Health inequalities persist in middle- and old-age with the accumulation of lifelong socioeconomic difficulties and vulnerability (i.e., the fragility of people’s lives and the incapacity to protect their own interests) [13] and the greater need for health care compared with other stages of life. Middle-aged and elderly people are one of the most vulnerable groups for health care burden [10], but they have been neglected in empirical patient-centered health inequality research [14]. In an ageing world with a rising proportion of elderly people, this question is particularly salient [15].

Thus, this study aimed to investigate how health inequalities among middle-aged and elderly people persisted in countries with UHC. The study assessed the potential effect of the lack of voluntary private insurance and out-of-pocket expenditures on mortality and indicators of physical and mental health (physical limitations and depression) of middle-aged and elderly people in countries with UHC.

Materials and methods

Study design

This study is a sub-analysis of data collected in the population-based cohort Survey of Health, Ageing and Retirement in Europe (SHARE) [1618]. It focuses on non-institutionalized people aged 50 and older. The data analyzed include eleven European countries (Austria, Belgium, Denmark, Germany, Greece, Italy, France, Netherland, Spain, Sweden, and Switzerland), plus Israel. These countries were covered from the first wave in 2004 and in the following five waves until 2015, except Greece, which was covered in the three first waves (ending in 2009) and in the sixth wave (2015). A probability sample was used in countries in which registers of individuals were available (in most countries, there were stratified by age). In three countries in which no register was available (Austria, Greece, and Switzerland), pre-screening in the field were used to identify eligible sample participants. Participants were eligible for the study inclusion of they were born in 1954 or earlier, spoke the official language of the country, did not live abroad or in an institution (prison or institutions for elderly). Data were collected in 2004 using a computer-assisted personal interview program with an additional self-completed pencil and paper questionnaire for sensitive questions. The SHARE study was reviewed and approved by the Ethics Committee of the University of Mannheim (waves 1 to 4) and the Ethics Council of the Max Planck Society (waves 4 to 6).

A total of 31,161 participants were included at baseline in 2004. The average response rate was 61.6%, ranging from 38.8% in Switzerland to 81.0% in France. The attrition rate from the beginning of the study until the end was quite low (6.5% of the baseline sample). Some participants were excluded in subsequent waves (in total 54.4% of the baseline sample) because: 1) their household was not part of the wave, 2) they were not listed as members of households, or 3) they were dead. In the sixth wave in 2015, 11,446 participants were included in the study (among participants included in the first wave). For analyses on mortality, we used the whole sample. For analyses on physical limitations, we included participants without physical health problems at baseline (n = 17,918). For analyses on depression, we included participants without depression at baseline (n = 22,153).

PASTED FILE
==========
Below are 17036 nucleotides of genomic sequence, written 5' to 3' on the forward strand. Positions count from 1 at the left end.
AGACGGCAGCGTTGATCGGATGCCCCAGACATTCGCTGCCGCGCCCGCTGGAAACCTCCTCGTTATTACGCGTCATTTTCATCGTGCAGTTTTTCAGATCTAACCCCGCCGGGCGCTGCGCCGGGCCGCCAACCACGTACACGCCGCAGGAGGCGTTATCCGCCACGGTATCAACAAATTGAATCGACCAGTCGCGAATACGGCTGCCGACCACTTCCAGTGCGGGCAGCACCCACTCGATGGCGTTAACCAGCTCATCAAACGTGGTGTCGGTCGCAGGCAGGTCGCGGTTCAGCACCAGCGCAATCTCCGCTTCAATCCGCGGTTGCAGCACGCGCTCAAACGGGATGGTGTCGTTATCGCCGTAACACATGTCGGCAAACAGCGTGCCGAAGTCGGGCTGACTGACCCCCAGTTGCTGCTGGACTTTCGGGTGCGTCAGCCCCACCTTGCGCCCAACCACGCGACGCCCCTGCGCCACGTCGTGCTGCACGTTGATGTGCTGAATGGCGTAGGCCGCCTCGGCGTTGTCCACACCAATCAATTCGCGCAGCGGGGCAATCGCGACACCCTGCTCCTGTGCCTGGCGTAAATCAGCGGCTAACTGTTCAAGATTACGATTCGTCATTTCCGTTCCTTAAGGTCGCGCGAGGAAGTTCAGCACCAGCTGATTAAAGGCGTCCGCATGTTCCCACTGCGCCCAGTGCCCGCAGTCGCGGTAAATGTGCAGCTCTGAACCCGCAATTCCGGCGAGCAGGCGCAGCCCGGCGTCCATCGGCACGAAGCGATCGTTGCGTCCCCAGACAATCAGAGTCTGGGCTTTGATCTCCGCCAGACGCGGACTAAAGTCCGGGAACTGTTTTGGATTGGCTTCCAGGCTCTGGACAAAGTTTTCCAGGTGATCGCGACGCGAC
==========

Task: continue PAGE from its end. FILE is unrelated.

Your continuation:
Health status was assessed using three outcomes: mortality, physical limitations, and depression.


Participants’ ages and years of death (all-cause mortality) were recorded from the beginning of the study and until the sixth wave.

Physical limitations.

We used the Global Activity Limitation Indicator (GALI), to assess long-term health-related disability (binary outcome coded “not limited” versus “limited”). This measure underlies the European indicator Healthy Life Years and is widely used to compare population health across different countries [19].


Mental health was measured using EURO-D, a 12-item self-reported questionnaire for depression (cut-off score ≥ 4) [20].

Physical limitations and depression were completed at baseline (2004), in the second wave (2006), in the fourth wave (2008), in the fifth wave (2013), and in the sixth wave (2015).

Risk factors for health inequalities were assessed at baseline and included demographics and socioeconomic status, health behaviors, and health care factors.

Health care-related factors.

We measured two individual-level factors related to health care: having or not a voluntary private health insurance and out-of-pocket expenditures during the previous twelve months (recoded as: 0€, 1 to 199€, and 200€ or more –200€ being the median for participants having out-of-pocket expenditures). It included hospital (inpatient and outpatient) care, all kinds of consultations with health professionals (including dentists, exams, and therapies but not alternative medicines), drugs (excluding self-medication and drugs not prescribed), and day car/nursing care/home-based care.